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Michael A. Cohen

John Kelly is right about the president

White House chief of staff John Kelly at the White House on Friday, April 13.AP Photo/Susan Walsh

White House chief of staff John Kelly thinks the president is an idiot.

So says a new report by NBC News that relies on multiple White House sources. Apparently Kelly views himself as "the lone bulwark against catastrophe, curbing the erratic urges of a president who has a questionable grasp on policy issues and the functions of government." In making this case to aides and other White House officials, according to the report, Kelly has called the president an idiot not one time in a fit of frustration, but rather "multiple times." Kelly has called the allegations "BS."


Kelly's ridicule of the president's intelligence is not an unusual occurrence in this administration. Former Secretary of State Rex Tillerson reportedly called Trump a "moron" — a charge he refused to deny.

Former national security adviser H.R. McMaster complained that Trump is "idiot'' and a "dope" who has the intelligence of a kindergartner.

Former White House chief of staff Reince Priebus and Steve Mnuchin, the secretary of the Treasury, also are reported to have called Trump an idiot.

Even outside confidants like Fox News head Rupert Murdoch are not too impressed with the president's intellect. Murdoch called Trump an idiot after struggling to explain immigration policy to the president.

Kelly's latest indiscretion is yet another broadside to hit this White House, but the shock here is not that Kelly (and a healthy percentage of White House officials) thinks his boss is an idiot. What would be shocking is if he didn't think that to be true.

All you need to do is listen to Trump speak or watch him try to explain any of the myriad policies that a president is supposed to understand in order to do the job. Trump talking about immigration or North Korea or health care is like watching a kitten playing with a ball of yarn. We know from repeated White House leaks that the president doesn't like to read; that aides need to talk him out of harebrained ideas, or use models and dioramas to explain complicated issues to him. According to a recent report by Reuters, "Trump was shown a scale model of North Korea's sprawling nuclear bomb test site with a removable mountaintop and a miniature Statue of Liberty inside so he could grasp the size of the facility." If ever a visual aide said a thousand words.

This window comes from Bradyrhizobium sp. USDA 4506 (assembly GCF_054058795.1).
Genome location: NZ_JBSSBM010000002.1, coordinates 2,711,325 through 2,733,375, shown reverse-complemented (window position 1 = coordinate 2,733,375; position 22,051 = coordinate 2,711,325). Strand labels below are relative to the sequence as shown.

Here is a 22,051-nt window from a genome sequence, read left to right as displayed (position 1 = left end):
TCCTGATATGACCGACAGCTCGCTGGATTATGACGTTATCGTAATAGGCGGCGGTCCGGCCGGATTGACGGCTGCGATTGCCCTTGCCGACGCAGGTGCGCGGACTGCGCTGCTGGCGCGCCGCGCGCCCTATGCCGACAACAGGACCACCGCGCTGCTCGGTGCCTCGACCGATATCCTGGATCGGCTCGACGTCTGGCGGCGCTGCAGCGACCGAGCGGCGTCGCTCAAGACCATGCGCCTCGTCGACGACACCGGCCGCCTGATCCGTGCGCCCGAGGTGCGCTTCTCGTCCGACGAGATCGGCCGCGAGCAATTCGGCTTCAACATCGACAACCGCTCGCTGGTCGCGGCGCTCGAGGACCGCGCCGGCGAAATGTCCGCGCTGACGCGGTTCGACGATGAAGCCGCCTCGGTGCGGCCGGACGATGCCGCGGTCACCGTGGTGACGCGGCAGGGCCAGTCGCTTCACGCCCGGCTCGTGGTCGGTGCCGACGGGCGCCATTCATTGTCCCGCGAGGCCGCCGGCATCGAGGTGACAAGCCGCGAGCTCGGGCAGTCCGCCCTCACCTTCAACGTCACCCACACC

If there's a scandal in Kelly's true feelings about the president being revealed, it is that so many of the president's closest aides are critical of his intellect. Imagine what they see from Trump, on a daily basis, that causes them all to draw the same conclusion.

It's one more example of how Trump is the "emperor has no clothes" president. It seems everyone who works for this administration has to publicly assert that he is able to carry out the functions of the presidency and that he is engaged on policy issues, when in reality he's intellectually naked as a jaybird. In the days after the Ronny Jackson debacle, administration officials like Sarah Huckabee Sanders publicly claimed that Trump's nominee to become head of the Department of Veteran Affairs had been "more vetted than most nominees," when, in reality, no one believes that and Trump's own aides leaked to reporters the fact that Jackson had not been vetted at all.


No one believes the White House's own talking points — not even the people who work in the White House. Perhaps the 30 to 40 percent of Americans who still support this president have convinced themselves that he's smart enough to be president, but frankly, that says more about them than it does Trump.

I suppose this is the ultimate example of how Trump has gaslighted the country. Most of us can see that the emperor has no clothes. White House aides mutter under their breath and unload to reporters; members of Congress complain off-the-record or talk among themselves; journalists come up with euphemisms to capture Trump's intellectual limitations. We can pretend that Trump is wearing the finest and most magnificent garments in the world. But the truth is, John Kelly and former administration officials are right about the president — and we all know it.

Michael A. Cohen's column appears regularly in the Globe. Follow him on Twitter @speechboy71.